Three moments in Turkey’s long path to democracy

At least 700 Kurdish prisoners have been on collective hunger strike for more than 50 days as of November 1. Only two or three small websites reported the strike after its thirtieth day. Major media outlets ignored the strike until last week when BBC published a report making the whole international community aware of what was going on. On October 29 meanwhile, secularists gathered in Ankara to celebrate Turkey’s founding 89 years ago and to visit the tomb of Ataturk in Ankara. The governor of Ankara forbade mass celebrations and established barricades so that people could not access Ataturk’s tomb. That resulted in the Turkish police using tear gas against civilians. That same night, for the first time in Turkey’s history, the top military commander stood alongside Ms. Gul and Ms. Erdogan, wives of the president and prime minister respectively, both of whom wore headscarves in the official reception at the Presidency mansion.

One step forward, two steps back? No! It’s not that simple. In a recent article on civil-military relations in Turkey, Prof. Umit Cizre described the ruling AK Party as a status quoist, reformist party pursuing inconsistent demilitarization policies. Why? What is the relevance of the above three news items to this process?

First, the AK Party government did not embark on its demilitarization programme until the Turkish military published an online memorandum to remind the government who was the ultimate guardian of the nation, followed by the Ergenokon and Sledgehammer coup attempts. In other words, circumstances dragged the government into such a demilitarization process that would satisfy the electorate’s demands. The government seems to want to maintain a reformist profile while actually negotiating the continuation of the status quo with a suspicious military establishment and containing any civil disobedience. Still, on the surface and symbolically, two ladies with headscarves standing with the top military commander seems amazing to us.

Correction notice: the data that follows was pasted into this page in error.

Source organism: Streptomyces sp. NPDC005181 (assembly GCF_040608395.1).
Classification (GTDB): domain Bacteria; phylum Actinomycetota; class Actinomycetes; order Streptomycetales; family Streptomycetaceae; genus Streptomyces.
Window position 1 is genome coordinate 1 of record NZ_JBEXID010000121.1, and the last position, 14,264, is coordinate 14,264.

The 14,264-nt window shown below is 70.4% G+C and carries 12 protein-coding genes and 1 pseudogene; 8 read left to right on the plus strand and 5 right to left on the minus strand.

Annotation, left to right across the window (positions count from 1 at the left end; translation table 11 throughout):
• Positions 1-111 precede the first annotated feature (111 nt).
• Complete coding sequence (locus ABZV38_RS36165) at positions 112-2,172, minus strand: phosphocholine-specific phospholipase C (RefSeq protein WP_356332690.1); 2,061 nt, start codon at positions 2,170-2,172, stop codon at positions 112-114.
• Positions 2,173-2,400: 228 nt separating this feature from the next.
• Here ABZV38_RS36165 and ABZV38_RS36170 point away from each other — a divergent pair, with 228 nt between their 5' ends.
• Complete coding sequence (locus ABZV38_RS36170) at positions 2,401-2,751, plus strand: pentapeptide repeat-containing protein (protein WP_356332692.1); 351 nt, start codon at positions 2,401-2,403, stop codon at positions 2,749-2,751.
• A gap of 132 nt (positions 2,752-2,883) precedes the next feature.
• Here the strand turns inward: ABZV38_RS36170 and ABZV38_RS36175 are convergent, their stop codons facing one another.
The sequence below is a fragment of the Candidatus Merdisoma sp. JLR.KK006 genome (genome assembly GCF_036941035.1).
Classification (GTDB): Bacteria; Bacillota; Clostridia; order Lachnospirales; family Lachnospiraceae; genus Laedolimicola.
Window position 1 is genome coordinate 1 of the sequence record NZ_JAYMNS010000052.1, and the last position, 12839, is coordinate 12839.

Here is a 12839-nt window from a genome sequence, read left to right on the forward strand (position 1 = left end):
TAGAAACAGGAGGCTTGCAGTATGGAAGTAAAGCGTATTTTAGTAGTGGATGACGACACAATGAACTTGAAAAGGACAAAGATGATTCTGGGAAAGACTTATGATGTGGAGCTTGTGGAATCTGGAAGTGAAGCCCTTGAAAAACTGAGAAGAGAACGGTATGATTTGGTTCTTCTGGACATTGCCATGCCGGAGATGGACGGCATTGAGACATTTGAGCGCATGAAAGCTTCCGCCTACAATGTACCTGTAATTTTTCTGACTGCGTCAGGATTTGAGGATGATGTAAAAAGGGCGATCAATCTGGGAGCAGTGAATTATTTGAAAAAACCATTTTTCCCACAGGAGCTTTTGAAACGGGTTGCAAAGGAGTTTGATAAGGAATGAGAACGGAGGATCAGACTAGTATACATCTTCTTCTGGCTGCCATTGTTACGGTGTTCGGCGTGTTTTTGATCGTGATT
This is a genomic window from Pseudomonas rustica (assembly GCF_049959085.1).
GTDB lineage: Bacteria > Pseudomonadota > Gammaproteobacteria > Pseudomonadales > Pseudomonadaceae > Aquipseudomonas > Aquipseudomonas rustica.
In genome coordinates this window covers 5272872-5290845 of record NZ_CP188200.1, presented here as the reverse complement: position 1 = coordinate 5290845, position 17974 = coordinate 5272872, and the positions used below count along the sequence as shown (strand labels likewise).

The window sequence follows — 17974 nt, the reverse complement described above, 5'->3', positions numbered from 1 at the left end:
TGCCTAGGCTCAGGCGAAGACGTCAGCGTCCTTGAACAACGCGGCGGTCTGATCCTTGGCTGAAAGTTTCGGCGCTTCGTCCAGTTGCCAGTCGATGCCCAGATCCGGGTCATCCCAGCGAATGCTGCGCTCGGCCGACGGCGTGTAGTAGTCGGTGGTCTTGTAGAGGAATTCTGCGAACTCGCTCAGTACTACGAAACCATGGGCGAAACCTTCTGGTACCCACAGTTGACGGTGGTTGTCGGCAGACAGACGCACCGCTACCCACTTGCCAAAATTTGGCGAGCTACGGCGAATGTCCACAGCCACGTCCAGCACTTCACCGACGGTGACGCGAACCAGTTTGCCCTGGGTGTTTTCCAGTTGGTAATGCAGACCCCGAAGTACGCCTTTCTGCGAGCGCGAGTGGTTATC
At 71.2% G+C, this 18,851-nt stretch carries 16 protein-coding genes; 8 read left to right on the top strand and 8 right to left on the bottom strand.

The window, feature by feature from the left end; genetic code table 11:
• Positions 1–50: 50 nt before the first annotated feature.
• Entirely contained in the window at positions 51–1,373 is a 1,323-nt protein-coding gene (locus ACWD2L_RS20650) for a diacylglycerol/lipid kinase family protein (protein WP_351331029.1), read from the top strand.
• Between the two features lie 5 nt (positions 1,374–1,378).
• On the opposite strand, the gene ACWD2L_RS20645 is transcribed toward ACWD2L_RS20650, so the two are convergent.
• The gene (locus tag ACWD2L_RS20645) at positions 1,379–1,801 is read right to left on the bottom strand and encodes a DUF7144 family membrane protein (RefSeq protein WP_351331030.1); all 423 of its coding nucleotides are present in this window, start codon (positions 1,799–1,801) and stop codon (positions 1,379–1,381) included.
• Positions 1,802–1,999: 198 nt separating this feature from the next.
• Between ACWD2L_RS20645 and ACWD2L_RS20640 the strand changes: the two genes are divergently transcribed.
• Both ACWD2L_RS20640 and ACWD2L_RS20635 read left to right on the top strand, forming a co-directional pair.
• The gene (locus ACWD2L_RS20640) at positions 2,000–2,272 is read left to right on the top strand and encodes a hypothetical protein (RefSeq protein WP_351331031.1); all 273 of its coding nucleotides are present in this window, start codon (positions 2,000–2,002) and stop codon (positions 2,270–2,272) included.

Second, civil disobedience has translated itself into the current hunger strike of Kurdish inmates. The Kurdish prisoners launched the strike for two reasons; 1) to demand an end to the imprisonment of Abdullah Ocalan, the PKK leader and to move forward towards a peaceful settlement of the Kurdish question, and 2) to achieve the right to self-defence in Kurdish in Turkish courts. While Prime Minister Erdogan first denied the existence of the hunger strikes, the Minister of Justice has asserted his will to find a viable solution, contradicting his superior. Fortunately, the government has not attempted to suppress the protest on this occasion as the previous government did in 2000 in an operation called ‘Back to Life’ that resulted in killing 12 prisoners and injuring 29 at a prison in Istanbul. However, the AKP has to fulfil the role of guardian of conservative populist Turkish nationalism, it seems. So refusing to make any concessions can be popular.

Three, the conflict between secularists and conservatives has polarized Turkish society. Since November 3, 2002, the secularists have become obsessed with Kemalist rituals and symbols. Since they gradually lost their culturally superior status and the AKP rid Turkey of various undemocratic secular principles, the Kemalists have developed a nostalgia for the first decade of the republic, when Ataturk was still in power injecting laicite into the whole nation as if it was a religion.

However, why should the government be so heavy handed in its use of barricades and tear gas? Whatever you think of these particular stances, protest and freedom of expression are fundamentals in a democratic society. It seems that this is not the approach of Turkey’s right wing political parties. Let’s hope that these decisions will not return to haunt the AKP.